55. Gsolvcomes from a computational solvation model, RISM
  56. Model of Solvent-Solute Interaction Model is called RISM Calculate energy of interaction between solute and solvent
  57. Gsolvcomes from model of solvent-solute interaction
  58. Theoretical Chemistry: Solubility Results
  59. These results are OK, but we would hope to do better Theoretical Chemistry: Solubility Results
  60. Our Methods … (B) Random Forest (informatics)
  61. Our Random Forest Model … We want to construct a model that will predict solubility for druglike molecules … We don’t expect our model either to use real physics and chemistry or to be easily interpretable … We do expect it to be fast and reasonably accurate …
  62. Random Forest A Machine Learning Method This is a decision tree. We use lots of them to make a forest!
  63. Random Forest This is a decision tree.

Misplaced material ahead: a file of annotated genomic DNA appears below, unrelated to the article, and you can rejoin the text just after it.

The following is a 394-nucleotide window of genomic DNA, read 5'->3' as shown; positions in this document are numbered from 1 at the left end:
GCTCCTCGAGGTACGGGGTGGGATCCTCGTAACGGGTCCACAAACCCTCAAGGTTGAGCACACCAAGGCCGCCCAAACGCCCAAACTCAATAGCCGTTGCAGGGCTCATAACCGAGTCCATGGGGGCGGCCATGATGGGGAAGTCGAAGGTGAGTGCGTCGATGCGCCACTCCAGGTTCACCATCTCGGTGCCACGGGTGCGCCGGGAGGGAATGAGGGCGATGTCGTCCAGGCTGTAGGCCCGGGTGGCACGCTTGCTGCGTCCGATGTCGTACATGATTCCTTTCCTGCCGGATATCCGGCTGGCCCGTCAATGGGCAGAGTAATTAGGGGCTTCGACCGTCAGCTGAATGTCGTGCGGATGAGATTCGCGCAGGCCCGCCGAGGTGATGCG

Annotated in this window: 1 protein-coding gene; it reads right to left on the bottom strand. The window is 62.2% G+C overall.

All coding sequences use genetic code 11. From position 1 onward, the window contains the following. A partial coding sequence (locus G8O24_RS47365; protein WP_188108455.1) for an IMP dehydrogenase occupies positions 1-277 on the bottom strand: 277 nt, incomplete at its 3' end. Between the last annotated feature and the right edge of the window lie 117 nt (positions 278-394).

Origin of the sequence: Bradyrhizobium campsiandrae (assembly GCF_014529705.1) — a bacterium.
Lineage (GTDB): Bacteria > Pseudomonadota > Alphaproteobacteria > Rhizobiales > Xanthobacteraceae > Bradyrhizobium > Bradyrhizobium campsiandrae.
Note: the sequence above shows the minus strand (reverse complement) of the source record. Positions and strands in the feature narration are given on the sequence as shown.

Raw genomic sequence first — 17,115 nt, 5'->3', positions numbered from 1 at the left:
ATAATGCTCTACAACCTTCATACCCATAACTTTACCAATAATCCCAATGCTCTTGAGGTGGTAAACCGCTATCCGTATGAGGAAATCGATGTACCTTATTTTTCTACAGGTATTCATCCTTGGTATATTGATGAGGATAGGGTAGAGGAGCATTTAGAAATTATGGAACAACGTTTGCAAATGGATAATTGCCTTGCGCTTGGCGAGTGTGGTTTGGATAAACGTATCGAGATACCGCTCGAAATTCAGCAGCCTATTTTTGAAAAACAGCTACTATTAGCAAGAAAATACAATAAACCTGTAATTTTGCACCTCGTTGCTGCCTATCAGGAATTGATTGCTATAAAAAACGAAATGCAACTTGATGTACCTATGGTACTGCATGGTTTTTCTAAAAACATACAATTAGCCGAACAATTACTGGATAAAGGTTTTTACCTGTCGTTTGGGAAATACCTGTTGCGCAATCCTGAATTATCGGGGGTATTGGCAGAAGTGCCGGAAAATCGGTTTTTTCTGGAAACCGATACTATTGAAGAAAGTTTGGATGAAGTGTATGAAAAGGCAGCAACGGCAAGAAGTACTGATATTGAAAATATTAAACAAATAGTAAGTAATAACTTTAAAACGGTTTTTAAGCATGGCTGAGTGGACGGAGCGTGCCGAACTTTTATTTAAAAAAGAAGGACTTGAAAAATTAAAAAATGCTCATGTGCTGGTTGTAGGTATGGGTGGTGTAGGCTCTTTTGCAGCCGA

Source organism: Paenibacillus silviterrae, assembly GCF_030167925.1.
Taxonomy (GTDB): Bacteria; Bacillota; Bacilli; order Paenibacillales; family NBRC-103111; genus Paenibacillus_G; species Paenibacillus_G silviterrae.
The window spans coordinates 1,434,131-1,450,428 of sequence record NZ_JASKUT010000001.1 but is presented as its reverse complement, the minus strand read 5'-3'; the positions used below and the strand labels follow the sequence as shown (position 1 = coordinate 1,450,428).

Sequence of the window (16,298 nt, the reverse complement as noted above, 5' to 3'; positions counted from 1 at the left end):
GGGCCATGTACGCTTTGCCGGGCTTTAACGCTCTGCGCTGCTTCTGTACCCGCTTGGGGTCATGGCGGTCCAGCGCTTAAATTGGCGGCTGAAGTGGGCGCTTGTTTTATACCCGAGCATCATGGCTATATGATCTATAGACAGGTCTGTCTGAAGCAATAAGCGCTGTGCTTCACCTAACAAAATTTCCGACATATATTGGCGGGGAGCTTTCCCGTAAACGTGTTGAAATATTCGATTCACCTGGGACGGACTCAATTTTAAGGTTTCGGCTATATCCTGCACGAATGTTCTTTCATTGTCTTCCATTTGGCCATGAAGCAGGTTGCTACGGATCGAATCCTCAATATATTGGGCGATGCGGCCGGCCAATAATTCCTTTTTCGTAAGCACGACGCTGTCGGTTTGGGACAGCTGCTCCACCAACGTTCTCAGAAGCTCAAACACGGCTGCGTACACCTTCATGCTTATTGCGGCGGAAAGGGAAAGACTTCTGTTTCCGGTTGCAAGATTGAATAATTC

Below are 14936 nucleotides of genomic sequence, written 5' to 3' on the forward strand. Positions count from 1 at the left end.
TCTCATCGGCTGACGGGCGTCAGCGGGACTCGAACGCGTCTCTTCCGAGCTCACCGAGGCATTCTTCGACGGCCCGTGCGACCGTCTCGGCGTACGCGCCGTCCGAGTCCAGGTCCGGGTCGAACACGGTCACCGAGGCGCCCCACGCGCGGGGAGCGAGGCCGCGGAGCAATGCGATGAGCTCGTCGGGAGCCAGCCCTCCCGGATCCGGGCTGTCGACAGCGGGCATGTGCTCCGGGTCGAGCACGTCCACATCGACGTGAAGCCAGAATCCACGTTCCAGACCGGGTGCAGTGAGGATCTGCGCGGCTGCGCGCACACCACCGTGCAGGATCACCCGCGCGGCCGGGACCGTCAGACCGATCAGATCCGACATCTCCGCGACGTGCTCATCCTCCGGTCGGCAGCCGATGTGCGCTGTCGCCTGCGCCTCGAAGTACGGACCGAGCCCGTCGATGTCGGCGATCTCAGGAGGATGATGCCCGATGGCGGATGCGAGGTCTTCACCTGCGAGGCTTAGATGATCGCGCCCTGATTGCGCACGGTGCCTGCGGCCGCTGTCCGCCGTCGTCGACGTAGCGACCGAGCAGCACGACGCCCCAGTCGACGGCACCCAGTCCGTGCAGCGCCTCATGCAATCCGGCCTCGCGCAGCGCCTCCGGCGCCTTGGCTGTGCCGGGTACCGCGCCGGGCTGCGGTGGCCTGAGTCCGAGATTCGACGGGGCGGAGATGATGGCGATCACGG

64. Random Forest Generate more trees randomly. (1) By randomly sampling with replacement to make different “bootstrap samples” of the data for each tree.
  65. Random Forest Generate more trees randomly. (2) By randomly choosing the pool of questions to ask of the data for each node (junction) of each tree.
  66. Random Forest ● Machine Learning method introduced by Briemann and Cutler (2001) ● Development of Decision Trees (Recursive Partitioning): ● Dataset is partitioned into consecutively smaller subsets ● Each partition is based upon the value of one descriptor ● The descriptor used at each split is selected so as to optimise splitting ● Bootstrap sample of N objects chosen from the N available objects with replacement
  67. Random Forest Generate more trees randomly.
  68. Random Forest Generate more trees randomly.
  69. Random Forest Generate more trees randomly.